View Full Version : Strange problem

18th December 2009, 09:08
Hello, i have a problem with writing to char** array from file.
I couldn't explain why, first n-1 lines is copied with no problem, but in last n line it outputs only last, and previous.


Example file :
1223 John
343 Dude
233 Zordo

I'm doing it becouse I want sort file by numbers in line beggining.
Maybe someone could give me some other way to do it in simply way?

18th December 2009, 09:34
I don't know how fast would that be, but you could try using
QMap<int, QString>

Read one line to QString, catch the number at the beginning of the line (using QRegExp for example) and use it as a key in QMap. Than simply iterate over your QMap.

Maybe Qt Gurus know better solution ;)

BTW next time paste your code to the post and use CODE tags.

18th December 2009, 09:53
char *tmp=(char*)(txt.readLine().toStdString().c_str()) ;

I'm not a C++ expert but I think you should not do things like this. c_str() will give you a pointer internal object's storage containing null terminated string.
I'm not sure if the pointer you keep in tab[0] will be still valid when you are on next iteration after another

Try what I wrote in a previous post - it's definitely more Qt-ish ;)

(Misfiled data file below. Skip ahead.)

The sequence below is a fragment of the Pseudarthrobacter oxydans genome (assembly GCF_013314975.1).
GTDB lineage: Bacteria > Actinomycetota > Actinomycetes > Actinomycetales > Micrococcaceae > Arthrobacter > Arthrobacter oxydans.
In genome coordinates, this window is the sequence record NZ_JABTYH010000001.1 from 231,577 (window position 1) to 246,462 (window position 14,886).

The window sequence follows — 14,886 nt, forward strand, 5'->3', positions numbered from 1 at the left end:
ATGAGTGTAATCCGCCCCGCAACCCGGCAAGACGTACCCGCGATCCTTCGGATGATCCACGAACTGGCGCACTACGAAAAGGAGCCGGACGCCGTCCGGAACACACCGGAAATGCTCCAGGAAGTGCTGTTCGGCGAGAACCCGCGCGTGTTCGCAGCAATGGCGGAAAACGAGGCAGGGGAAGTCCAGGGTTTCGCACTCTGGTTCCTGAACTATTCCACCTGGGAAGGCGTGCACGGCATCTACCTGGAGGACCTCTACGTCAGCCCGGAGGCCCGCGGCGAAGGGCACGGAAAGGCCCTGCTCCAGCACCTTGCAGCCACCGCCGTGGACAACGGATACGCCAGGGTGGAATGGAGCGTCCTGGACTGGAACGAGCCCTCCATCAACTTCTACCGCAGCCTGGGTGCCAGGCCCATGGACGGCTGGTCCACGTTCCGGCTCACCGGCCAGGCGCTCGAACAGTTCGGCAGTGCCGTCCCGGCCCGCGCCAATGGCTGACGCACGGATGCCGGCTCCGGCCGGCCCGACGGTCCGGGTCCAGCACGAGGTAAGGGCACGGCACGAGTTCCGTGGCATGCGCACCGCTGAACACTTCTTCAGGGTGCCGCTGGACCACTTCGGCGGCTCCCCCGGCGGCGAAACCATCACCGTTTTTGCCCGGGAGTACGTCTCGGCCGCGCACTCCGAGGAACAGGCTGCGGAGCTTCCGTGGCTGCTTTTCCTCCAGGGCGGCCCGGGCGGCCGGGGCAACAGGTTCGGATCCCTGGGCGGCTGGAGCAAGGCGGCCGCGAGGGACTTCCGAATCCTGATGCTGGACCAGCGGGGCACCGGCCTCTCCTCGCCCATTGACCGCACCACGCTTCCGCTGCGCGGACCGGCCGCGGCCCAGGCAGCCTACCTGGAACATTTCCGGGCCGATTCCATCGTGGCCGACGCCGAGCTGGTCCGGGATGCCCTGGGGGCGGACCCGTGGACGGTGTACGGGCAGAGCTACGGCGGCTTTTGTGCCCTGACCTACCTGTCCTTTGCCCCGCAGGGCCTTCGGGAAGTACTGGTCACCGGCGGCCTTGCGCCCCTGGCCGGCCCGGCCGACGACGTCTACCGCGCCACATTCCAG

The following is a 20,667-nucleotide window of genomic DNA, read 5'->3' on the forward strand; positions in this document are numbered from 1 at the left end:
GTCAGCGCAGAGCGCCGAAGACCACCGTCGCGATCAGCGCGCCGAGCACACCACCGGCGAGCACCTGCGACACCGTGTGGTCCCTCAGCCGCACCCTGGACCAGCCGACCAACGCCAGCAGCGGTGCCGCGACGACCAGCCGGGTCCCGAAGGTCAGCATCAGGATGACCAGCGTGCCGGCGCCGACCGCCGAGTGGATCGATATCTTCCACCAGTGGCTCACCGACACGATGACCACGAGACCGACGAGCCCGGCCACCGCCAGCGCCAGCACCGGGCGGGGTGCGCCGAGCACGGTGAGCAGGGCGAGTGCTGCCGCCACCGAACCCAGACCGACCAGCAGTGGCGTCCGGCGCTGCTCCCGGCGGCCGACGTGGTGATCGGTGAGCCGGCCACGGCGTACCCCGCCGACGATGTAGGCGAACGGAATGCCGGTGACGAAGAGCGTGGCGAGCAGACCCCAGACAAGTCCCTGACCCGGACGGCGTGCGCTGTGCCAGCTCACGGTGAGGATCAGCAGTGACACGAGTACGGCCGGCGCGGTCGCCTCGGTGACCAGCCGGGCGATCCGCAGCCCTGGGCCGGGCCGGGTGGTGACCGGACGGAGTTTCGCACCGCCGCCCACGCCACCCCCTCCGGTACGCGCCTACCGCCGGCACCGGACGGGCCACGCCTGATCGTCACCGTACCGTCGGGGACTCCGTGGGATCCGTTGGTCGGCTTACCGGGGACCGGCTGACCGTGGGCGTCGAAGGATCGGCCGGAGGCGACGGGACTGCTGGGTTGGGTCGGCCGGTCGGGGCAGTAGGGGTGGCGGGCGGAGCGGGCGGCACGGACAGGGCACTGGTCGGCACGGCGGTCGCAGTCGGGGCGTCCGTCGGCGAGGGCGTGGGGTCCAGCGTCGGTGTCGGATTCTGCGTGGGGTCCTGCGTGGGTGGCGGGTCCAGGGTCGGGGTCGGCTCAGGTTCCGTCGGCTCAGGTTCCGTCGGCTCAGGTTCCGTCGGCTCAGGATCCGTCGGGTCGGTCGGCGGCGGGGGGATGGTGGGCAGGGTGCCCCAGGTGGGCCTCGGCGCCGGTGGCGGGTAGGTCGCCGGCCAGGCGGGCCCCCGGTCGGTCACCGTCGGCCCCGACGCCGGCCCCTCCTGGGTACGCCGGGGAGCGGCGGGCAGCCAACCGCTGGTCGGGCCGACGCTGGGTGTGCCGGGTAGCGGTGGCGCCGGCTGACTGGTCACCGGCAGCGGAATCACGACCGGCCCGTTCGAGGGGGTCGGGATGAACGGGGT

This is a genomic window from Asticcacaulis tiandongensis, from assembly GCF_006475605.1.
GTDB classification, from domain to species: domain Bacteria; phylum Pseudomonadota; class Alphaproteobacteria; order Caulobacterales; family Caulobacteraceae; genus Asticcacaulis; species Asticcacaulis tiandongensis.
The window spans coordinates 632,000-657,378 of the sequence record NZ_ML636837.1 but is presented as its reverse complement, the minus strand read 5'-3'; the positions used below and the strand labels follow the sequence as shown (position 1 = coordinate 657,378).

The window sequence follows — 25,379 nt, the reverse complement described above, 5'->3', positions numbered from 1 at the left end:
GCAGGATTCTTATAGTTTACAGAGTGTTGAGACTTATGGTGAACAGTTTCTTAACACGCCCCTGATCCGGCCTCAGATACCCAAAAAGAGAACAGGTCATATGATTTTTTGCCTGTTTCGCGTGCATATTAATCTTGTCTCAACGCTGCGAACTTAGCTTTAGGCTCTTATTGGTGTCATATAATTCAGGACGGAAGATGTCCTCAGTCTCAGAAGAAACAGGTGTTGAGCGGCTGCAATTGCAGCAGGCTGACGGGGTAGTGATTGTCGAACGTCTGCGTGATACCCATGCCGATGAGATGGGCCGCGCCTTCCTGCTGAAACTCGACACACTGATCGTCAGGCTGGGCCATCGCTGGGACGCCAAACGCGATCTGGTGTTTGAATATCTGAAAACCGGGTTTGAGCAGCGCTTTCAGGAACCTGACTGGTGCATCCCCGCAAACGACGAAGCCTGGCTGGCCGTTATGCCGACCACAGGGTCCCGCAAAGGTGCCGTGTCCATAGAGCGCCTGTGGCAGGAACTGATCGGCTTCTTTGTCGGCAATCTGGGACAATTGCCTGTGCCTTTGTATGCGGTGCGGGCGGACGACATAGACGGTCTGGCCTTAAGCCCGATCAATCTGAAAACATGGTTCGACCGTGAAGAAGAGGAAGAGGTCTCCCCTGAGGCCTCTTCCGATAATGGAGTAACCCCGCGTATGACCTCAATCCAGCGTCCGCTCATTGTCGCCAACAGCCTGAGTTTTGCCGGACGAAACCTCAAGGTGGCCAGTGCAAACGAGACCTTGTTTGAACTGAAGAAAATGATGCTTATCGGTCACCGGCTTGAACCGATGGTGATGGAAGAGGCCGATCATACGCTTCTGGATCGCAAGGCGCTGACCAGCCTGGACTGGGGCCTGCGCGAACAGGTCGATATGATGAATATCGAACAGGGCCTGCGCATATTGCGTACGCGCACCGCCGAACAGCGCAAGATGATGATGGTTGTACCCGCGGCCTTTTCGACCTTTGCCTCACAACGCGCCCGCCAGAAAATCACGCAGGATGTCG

18th December 2009, 19:02
Is it a constraint of the assignment that you must use C-style strings and arrays? Neither is appropriate for this problem, unless that requirement has been imposed.

If you are not required to use C-style strings, use std::string or QString instead.

If you are not required to use arrays, use containers (either Standard Template Library containers or Qt containers (http://doc.trolltech.com/latest/containers.html)) instead.

If you must use an array of C-style strings, then calhal’s observation applies: when c_str() is applied to a temporary, the value it returns is guaranteed valid only during the statement that contains the call. (When applied to a non-temporary, it’s guaranteed valid only so long as the object to which it was applied exists and no non-const member function has been called on that object.) It’s only by chance that the code you have is working at all. Instead, you must save the QString or std::string, allocate a character buffer of the appropriate size (QString::length + 1), then copy the character data into the buffer (e.g., with strcpy). Don’t forget to delete the buffers in your clean-up code.

Much simpler and better, though, would be to use QStrings in containers.

18th December 2009, 21:46
#include <QString>
#include <QMap>
#include <QRegExp>
#include <QMapIterator>

int main () {

QFile file("../MOVE QWidget/gamefiles/hiScores.txt");
QMap<int,QString> fileMap;

if (file.open(QIODevice::ReadOnly)) {

QTextStream txt(&file);
QRegExp rx("(^[0-9]+)");

while ( !txt.atEnd() ) {
QString line =txt.readLine();
int number = rx.cap(1).toInt();

QMapIterator<int,QString> i(fileMap);
while ( i.hasPrevious()) {
std::cout<<i.key()<<" ";


Ok, thanks a lot for your help!
As you see, i go through first advice of calhal.
code snippet of course in 'CODE' tags ;-)